▪  Jenkins has begun sending videotaped messages to all locations so they hear from him about what’s changing, and a quarterly newsletter is being planned.

“I do take this as a reality check,” the chief said of the survey findings. “And I do think that it’s an opportunity ... to move in a more positive direction.”

City manager’s plans

Wilson said that what galvanized her attention were examples of poor judgment and questionable conduct by some.

The straw that led her to hire consultants happened in January. Fire Capt. Jeffery Rish goosed a firefighter from behind at a station. The offended firefighter, who was new to the department, told Rish he “doesn’t play those kind of games,” according to a Columbia Police Department investigation of the incident.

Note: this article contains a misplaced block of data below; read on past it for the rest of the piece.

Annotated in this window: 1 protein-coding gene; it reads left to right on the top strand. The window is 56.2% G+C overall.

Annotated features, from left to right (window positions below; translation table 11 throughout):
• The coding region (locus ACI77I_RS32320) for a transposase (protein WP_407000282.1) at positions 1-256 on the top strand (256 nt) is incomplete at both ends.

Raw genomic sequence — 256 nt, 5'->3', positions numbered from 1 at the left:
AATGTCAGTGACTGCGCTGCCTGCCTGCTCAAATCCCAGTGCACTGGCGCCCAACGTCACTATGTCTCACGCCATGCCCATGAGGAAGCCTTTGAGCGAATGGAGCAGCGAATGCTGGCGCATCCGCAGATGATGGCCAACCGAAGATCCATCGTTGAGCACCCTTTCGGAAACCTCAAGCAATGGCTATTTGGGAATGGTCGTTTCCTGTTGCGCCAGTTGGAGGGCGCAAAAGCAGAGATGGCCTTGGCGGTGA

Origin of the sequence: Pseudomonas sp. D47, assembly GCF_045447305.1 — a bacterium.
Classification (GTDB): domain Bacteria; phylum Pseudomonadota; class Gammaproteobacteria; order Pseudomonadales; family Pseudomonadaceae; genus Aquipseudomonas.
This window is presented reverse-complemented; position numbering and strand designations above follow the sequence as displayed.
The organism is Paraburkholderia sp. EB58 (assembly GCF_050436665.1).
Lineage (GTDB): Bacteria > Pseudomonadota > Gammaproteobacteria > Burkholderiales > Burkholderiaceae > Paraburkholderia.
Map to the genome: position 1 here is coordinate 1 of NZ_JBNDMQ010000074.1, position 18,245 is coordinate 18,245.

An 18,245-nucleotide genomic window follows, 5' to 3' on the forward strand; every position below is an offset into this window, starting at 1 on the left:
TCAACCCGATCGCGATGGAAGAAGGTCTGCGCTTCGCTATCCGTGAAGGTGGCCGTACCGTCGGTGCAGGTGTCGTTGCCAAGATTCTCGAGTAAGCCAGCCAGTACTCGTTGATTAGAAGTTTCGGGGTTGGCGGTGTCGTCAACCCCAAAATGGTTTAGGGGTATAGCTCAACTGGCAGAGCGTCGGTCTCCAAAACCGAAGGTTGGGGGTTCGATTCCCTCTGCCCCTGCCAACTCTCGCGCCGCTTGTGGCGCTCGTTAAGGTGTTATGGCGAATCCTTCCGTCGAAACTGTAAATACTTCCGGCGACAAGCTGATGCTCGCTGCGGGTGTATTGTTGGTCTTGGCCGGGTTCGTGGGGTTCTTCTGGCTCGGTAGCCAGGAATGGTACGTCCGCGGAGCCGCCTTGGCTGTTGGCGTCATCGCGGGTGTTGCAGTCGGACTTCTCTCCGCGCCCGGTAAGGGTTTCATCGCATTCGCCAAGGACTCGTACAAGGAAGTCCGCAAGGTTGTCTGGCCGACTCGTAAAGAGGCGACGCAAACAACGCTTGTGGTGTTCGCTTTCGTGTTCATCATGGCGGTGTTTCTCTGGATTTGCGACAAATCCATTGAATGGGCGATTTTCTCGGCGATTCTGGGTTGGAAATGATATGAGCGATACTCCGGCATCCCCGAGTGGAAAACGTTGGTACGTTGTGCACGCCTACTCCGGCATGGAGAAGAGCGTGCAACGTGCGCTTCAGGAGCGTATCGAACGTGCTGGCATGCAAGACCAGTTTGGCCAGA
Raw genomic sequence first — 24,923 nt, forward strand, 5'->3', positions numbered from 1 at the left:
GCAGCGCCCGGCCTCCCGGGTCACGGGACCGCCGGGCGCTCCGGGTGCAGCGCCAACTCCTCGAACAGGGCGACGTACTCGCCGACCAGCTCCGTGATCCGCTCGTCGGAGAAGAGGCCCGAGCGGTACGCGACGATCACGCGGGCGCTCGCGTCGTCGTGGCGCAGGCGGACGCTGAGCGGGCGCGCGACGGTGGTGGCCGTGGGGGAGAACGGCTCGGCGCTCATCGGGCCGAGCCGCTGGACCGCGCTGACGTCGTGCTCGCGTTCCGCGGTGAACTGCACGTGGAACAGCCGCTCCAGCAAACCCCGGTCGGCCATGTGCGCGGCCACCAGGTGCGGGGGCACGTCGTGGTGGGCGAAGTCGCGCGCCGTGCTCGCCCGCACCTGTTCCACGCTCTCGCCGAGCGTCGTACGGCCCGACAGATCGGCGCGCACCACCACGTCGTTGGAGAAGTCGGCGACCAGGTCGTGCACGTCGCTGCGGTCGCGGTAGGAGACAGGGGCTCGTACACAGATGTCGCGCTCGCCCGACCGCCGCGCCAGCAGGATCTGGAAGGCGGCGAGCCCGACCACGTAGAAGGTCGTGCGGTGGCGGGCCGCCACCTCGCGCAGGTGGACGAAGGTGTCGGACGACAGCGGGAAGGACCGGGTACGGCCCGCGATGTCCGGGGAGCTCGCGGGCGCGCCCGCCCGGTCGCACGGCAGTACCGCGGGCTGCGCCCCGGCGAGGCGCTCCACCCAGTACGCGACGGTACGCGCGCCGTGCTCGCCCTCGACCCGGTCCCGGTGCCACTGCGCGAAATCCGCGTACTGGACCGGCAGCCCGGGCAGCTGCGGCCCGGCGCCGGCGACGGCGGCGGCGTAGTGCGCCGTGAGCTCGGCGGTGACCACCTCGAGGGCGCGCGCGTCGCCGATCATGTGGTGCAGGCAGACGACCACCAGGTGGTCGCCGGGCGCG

Rish’s response was, “ ‘(W)ell you just did,’ and walked off,” the report states.

The firefighter filed a complaint because, he said, Rish acted in “a sexual manner.”

Rish characterized the encounter to police as typical “playing around.”

Rish was charged with second-degree assault and battery. He was demoted but still is with the department, Jenkins said. The young firefighter has left. The city paid him $49,601 because of the incident, according to records released to the newspaper.

Three firefighters involved in the St. Patrick’s Day Festival incident this year also were disciplined and no longer are employed by the fire department, the chief said.

Wilson said her concerns grew worse in July, when firefighters posted remarks about Black Lives Matter protesters who briefly blocked motorists’ access to Interstate 126. One captain wrote: “Better not be there when I get off work or there is gonna be some run over dumb asses.”

The captain and two other firefighters lost their jobs.

Wilson said she read the Stewart firm’s findings and then carved out three days in mid-October to go to fire stations and talk directly with firefighters.